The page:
He added that an increase in corporate regulation and compliance laws in the wake of Sarbanes-Oxley has also boosted the bottom lines of hard drive makers, since companies are required to retain more documents and e-mails for longer periods of time.

But hard drive manufacturers also face challenges. One is the proliferation of flash drives. These are currently used instead of traditional hard drives in such devices as the iPod nano, and manufacturers are working on making "hybrid" drives for laptops that combine the properties of traditional and flash drives.

Flash drives are smaller and use less energy, and flash prices are dropping. While computer drives aren't in danger of being replaced by flash drives, consumer electronics devices like video cameras and recordable DVDs will increasingly move to these devices, experts say.

"We're not threatened by it at all," said Seagate's Dexheimer on the proliferation of flash. He points out that the digital media that is stored on portable flash drives, like those found in MP3 players, is also generally stored on consumer hard drives and on servers run by the entertainment companies that sell the media.

Experts advise caution

Investors should still proceed with caution.

Seagate posted strong quarterly results last month, reporting a 17 percent increase in sales and a 20 percent quarterly profit increase from the year-ago quarter. But its shares took a hit in after-hours trading because of a disappointing forecast for the current quarter.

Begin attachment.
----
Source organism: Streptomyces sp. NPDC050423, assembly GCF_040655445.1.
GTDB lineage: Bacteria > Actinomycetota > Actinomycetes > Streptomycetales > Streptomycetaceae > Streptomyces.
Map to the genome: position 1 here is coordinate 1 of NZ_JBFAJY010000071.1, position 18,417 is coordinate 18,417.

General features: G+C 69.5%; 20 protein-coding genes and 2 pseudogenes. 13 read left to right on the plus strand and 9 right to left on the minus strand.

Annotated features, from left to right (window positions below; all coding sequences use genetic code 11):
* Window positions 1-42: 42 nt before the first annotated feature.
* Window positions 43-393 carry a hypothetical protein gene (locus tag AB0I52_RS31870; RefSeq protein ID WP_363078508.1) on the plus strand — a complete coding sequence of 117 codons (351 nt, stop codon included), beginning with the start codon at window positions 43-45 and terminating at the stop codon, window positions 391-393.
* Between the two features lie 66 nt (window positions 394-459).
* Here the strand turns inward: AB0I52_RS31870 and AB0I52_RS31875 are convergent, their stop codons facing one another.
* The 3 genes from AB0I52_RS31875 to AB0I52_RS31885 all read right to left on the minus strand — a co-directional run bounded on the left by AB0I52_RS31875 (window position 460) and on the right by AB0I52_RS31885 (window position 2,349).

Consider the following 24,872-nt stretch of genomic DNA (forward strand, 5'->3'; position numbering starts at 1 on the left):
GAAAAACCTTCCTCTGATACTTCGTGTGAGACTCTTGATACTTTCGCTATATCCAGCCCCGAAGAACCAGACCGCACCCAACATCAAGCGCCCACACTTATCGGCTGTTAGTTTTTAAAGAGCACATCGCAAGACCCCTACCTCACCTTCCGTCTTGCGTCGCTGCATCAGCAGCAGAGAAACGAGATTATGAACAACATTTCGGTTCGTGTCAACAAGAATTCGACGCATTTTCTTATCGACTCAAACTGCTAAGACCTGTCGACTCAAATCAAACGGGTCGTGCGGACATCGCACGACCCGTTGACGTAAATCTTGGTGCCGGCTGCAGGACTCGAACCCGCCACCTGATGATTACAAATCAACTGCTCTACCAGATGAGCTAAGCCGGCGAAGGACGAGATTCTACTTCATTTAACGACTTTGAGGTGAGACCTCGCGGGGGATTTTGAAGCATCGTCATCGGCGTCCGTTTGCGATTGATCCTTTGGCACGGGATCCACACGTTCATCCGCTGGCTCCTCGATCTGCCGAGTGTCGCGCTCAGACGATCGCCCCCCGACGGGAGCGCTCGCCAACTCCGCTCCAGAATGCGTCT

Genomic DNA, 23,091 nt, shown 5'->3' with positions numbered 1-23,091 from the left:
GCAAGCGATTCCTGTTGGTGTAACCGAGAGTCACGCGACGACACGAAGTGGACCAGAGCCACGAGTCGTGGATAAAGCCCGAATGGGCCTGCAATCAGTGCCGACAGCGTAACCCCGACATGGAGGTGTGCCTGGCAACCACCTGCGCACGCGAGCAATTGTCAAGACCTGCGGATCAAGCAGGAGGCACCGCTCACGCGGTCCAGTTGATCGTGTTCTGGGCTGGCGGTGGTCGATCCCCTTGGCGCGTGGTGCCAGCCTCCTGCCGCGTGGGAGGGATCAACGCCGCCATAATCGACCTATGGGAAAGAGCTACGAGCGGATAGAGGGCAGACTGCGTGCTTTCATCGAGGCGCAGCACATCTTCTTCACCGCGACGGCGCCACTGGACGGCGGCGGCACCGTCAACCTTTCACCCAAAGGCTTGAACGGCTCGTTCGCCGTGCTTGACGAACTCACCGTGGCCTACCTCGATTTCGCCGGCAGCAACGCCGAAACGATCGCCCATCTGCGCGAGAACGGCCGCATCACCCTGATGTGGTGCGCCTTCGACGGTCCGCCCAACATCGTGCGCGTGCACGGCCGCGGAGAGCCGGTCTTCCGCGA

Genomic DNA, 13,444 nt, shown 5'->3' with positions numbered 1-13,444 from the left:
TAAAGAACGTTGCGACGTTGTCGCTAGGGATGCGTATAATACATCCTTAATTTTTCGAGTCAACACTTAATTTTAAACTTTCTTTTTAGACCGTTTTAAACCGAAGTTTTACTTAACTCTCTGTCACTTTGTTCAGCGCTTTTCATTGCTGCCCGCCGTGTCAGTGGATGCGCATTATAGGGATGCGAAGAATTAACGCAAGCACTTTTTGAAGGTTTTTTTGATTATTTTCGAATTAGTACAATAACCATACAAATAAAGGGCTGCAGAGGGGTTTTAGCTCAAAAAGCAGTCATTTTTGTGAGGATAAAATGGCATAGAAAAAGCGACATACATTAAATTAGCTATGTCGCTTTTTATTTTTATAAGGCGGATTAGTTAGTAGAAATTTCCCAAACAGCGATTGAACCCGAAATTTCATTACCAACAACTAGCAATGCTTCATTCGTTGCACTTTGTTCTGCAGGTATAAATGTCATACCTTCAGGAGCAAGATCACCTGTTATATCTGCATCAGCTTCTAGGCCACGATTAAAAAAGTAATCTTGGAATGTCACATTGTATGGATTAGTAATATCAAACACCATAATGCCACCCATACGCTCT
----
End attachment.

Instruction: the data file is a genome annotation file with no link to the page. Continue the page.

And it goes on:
The company's merger with Maxtor is also giving some investors and analysts pause in the near-term. When the deal is complete, Seagate says the combined companies will command a 40 percent share of the market. Seagate currently has about a 30 percent market share.

"In general, mergers can be messy affairs," said Firsthand Capital's Landis, whose fund owns shares of Western Digital. "Seagate has done mergers before, but if you are choosing between two companies and one has just been through a merger, it feels safer to go with one that doesn't have room for the nasty surprise."

Seagate's smaller rival Western Digital also enjoyed a strong quarter, with a 23 percent sales increase and a 45 percent jump in quarterly profit. Both Seagate and Western Digital are trading at about 12 times expected fiscal 2007 earnings.

Analysts at Robert W. Baird & Co. recently upgraded Western Digital to "outperform," saying the company is better situated than foreign rivals like Hitachi to win business from Maxtor once the merger with Seagate is finalized. The analysts also point out that Western Digital bucked an industry-wide trend by actually shipping more desktop units in its most recent quarter than it did the quarter before.

The prognosis for the hard disk industry as a whole is healthy according to analysts and investors. Although the industry is still consolidating, Landis said that the demand for more and more storage will only increase as consumers find more stuff to download -- whether that's TV shows, songs or photographs.

Says Landis: "No one complains that their Internet connection is too fast or their computer is too powerful, and no one complains there's too much storage."

Analysts for Robert W. Baird & Co. do not own stock in the companies they cover, but the firm does banking business with Western Digital and Seagate.